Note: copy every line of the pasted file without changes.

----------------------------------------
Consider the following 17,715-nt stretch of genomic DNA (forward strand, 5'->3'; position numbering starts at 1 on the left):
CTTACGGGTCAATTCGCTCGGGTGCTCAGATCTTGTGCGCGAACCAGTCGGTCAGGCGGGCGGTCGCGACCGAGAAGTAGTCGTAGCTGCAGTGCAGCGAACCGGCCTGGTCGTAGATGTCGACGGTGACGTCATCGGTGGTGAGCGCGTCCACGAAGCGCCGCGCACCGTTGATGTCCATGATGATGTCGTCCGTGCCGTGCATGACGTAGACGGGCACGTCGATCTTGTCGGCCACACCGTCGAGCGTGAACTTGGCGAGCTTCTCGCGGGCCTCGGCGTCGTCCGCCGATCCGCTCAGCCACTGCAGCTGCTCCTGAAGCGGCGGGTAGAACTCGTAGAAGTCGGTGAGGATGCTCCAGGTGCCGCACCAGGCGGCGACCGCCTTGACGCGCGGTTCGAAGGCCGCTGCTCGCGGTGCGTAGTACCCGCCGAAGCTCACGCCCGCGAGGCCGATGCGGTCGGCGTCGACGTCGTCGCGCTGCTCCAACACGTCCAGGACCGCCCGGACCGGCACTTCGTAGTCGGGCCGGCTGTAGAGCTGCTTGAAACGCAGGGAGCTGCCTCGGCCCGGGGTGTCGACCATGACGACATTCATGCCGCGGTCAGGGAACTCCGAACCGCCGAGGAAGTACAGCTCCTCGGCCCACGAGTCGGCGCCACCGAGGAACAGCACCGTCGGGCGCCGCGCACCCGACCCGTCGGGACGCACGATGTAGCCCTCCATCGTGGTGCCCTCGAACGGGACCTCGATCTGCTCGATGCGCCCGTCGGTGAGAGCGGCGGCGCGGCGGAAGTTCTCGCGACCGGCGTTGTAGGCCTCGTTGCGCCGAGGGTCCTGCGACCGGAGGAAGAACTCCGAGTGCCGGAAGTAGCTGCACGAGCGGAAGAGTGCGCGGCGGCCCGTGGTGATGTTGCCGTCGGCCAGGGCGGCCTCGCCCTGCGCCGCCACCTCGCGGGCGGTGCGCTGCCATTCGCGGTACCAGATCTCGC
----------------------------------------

Consider the following 17,715-nt stretch of genomic DNA (forward strand, 5'->3'; position numbering starts at 1 on the left):
CTTACGGGTCAATTCGCTCGGGTGCTCAGATCTTGTGCGCGAACCAGTCGGTCAGGCGGGCGGTCGCGACCGAGAAGTAGTCGTAGCTGCAGTGCAGCGAACCGGCCTGGTCGTAGATGTCGACGGTGACGTCATCGGTGGTGAGCGCGTCCACGAAGCGCCGCGCACCGTTGATGTCCATGATGATGTCGTCCGTGCCGTGCATGACGTAGACGGGCACGTCGATCTTGTCGGCCACACCGTCGAGCGTGAACTTGGCGAGCTTCTCGCGGGCCTCGGCGTCGTCCGCCGATCCGCTCAGCCACTGCAGCTGCTCCTGAAGCGGCGGGTAGAACTCGTAGAAGTCGGTGAGGATGCTCCAGGTGCCGCACCAGGCGGCGACCGCCTTGACGCGCGGTTCGAAGGCCGCTGCTCGCGGTGCGTAGTACCCGCCGAAGCTCACGCCCGCGAGGCCGATGCGGTCGGCGTCGACGTCGTCGCGCTGCTCCAACACGTCCAGGACCGCCCGGACCGGCACTTCGTAGTCGGGCCGGCTGTAGAGCTGCTTGAAACGCAGGGAGCTGCCTCGGCCCGGGGTGTCGACCATGACGACATTCATGCCGCGGTCAGGGAACTCCGAACCGCCGAGGAAGTACAGCTCCTCGGCCCACGAGTCGGCGCCACCGAGGAACAGCACCGTCGGGCGCCGCGCACCCGACCCGTCGGGACGCACGATGTAGCCCTCCATCGTGGTGCCCTCGAACGGGACCTCGATCTGCTCGATGCGCCCGTCGGTGAGAGCGGCGGCGCGGCGGAAGTTCTCGCGACCGGCGTTGTAGGCCTCGTTGCGCCGAGGGTCCTGCGACCGGAGGAAGAACTCCGAGTGCCGGAAGTAGCTGCACGAGCGGAAGAGTGCGCGGCGGCCCGTGGTGATGTTGCCGTCGGCCAGGGCGGCCTCGCCCTGCGCCGCCACCTCGCGGGCGGTGCGCTGCCATTCGCGGTACCAGATCTCGC